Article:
Bunch Of Fives: Girl From Winter Jargon | NARC. | Reliably Informed | Music and Creative Arts News for Newcastle and the North East

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On Saturday 11th April, you’ll be stood watching Girl From Winter Jargon performing on the NARC stage (at The Green Room) of Stockton Calling. You’ll be stood there captivated by her beautiful voice and finely crafted songs but will also be truly spellbound by her incredible ability on the guitar. Then, after the set has finished you’ll start to wonder who her guitar influences are and it will keep niggling away at you inside until it consumes you and you are unable to enjoy any of the other performances that day. Luckily for you, Rachel (GFWJ non-stage name) has anticipated this all-consuming curiosity and provided you with the insight you will require (but don’t know it yet) with this lovely bunch of fives about her most inspirational guitarists.

I’ve always wanted the opportunity to talk about some of the guitarists who have inspired me the most; I think with your usual ‘top guitarist charts,’ there tends to be a lot of bias toward ‘hairy rock’ genres – and whilst I’ve nothing particularly against hair, (or rock) – I’ve always felt there’s more to being a good guitarist than one’s ability to play a really fast scale! 

Choosing only five guitarists for this feature was really difficult, so I decided to base the list on who I found to be most innovative and influential. I had to (very reluctantly) leave out Blur’s Graham Coxon and Joey Santiago from Pixies, but wanted to give both guitarists a cheeky honourable mention in the foreword anyway. As it happens, the first guitarist on my list is a big fan of both musicians, and also owes rather a lot to the guitar stylings of Joey Santiago. 

Jonny Greenwood (Radiohead)
I simply love everything about his guitar playing; the creativity, the tone, the angularity, and all the mad, wildly inventive effects he uses.  There’s an unpredictability about the way he plays – especially when performing live. I’ve a handful of Radiohead bootlegs from the 90’s era and it’s all the little variations in the live performances which really stand out.  I’m a bit of a shameless fangirl too; a number of years ago I had some modifications done on my Yamaha Pacifica – all of which were based on Jonny Greenwood’s Telecaster. I had a ‘kill switch’ installed, which momentarily mutes the signal, producing a ‘stutter-like’ effect – along with what’s now sold as a ‘Lace Dually Bridge Pickup’ – which Jonny and his guitar technician originally ‘invented’ themselves by wiring two single coil pickups together.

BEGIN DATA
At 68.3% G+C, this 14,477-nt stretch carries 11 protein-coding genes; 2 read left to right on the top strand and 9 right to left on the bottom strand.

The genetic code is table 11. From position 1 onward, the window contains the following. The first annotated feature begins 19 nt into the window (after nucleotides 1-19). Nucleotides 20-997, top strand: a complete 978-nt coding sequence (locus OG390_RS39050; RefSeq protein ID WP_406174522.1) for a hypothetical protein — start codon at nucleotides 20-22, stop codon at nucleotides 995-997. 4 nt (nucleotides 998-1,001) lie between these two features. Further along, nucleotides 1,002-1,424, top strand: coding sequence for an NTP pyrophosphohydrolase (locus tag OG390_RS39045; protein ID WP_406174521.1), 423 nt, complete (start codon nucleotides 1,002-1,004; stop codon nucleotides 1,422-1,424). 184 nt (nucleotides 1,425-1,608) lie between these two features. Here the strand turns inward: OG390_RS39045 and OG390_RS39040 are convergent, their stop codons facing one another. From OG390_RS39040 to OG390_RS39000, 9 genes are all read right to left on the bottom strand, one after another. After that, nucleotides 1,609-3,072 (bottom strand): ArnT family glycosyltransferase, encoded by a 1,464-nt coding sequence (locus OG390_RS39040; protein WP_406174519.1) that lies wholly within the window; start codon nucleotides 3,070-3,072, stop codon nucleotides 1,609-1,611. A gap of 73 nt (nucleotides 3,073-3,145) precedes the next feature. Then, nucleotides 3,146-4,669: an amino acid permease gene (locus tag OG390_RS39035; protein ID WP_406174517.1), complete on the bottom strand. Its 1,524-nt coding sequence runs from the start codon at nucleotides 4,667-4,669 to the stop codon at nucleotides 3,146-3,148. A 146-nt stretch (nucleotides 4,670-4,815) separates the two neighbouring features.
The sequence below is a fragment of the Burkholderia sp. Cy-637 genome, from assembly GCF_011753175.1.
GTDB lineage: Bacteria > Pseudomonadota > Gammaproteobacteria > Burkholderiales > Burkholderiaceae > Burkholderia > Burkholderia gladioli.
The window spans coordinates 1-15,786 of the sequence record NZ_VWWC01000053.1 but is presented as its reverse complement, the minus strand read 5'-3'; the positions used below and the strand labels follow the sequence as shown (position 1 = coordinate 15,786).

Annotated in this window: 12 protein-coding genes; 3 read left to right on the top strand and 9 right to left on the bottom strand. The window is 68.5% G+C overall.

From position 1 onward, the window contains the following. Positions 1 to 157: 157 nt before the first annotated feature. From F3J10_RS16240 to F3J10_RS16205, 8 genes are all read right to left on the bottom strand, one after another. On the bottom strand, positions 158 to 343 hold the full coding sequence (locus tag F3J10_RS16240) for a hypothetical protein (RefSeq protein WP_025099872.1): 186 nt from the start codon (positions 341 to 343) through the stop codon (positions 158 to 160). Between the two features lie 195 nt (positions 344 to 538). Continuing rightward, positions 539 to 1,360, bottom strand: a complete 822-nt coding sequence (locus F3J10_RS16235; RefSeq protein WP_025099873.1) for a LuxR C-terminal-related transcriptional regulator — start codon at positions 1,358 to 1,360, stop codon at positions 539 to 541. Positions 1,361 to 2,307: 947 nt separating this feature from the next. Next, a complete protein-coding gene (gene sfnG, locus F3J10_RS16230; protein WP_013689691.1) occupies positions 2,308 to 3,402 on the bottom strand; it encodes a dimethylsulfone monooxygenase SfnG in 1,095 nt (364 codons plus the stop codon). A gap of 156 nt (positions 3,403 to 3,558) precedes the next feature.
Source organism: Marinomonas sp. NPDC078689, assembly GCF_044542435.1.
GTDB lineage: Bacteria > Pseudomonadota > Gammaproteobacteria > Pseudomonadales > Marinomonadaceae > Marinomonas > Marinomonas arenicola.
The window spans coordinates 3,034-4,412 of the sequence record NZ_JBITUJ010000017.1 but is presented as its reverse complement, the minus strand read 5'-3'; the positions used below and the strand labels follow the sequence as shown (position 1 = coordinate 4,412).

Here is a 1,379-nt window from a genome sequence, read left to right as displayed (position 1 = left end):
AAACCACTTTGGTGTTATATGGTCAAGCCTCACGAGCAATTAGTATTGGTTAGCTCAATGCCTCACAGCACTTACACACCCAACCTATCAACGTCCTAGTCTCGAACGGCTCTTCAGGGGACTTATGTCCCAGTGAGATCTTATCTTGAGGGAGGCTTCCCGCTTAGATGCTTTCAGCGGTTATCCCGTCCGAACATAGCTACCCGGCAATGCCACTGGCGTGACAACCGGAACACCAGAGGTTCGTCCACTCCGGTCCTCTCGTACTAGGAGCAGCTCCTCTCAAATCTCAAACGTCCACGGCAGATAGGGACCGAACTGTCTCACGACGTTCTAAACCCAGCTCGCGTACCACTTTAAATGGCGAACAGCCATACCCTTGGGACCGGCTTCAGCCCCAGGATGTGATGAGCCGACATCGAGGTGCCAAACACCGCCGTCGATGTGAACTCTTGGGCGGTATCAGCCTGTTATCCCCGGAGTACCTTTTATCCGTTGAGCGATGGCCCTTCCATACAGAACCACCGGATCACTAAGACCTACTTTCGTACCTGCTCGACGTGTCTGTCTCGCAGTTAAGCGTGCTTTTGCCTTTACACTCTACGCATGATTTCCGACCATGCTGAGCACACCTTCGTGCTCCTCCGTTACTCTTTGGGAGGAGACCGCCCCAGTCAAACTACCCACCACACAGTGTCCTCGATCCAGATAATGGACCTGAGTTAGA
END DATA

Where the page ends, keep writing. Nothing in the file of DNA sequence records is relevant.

Standout Guitar Tracks: 

  • Paranoid Android
  • Bangers & Mash
  • Maquiladora (Live at the Astoria)

Anna Calvi
Anna Calvi is a highly flamboyant and passionate performer – someone I think you have to see live to fully appreciate. 

She once sighted Jeff Buckley as the reason she (almost exclusively) plays a Fender Telecaster, and while both artists share undeniable similarities – I personally think Anna Calvi’s skills as a guitarist are on a whole other level. She has a signature guitar technique where she makes ‘harp-like’ sounds through circular, picking motions, best heard on a short instrumental piece called, “Rider to the sea.” Anna is right-handed, but once stated she has more strength in her left hand and has adapted her playing technique – using this so called “weakness” to her advantage  – by ‘sweeping’ more and ‘picking’ less. I think it’s often things like this that show great character and uniqueness in a player, and also proves that it’s possible for musicians to turn their personal limitations into a strength. 

Standout Guitar Tracks: 

  • I’ll be your man (Live Version) 
  • No more words
  • Indies or Paradise 

James Dean Bradfield. (Manic Street Preachers)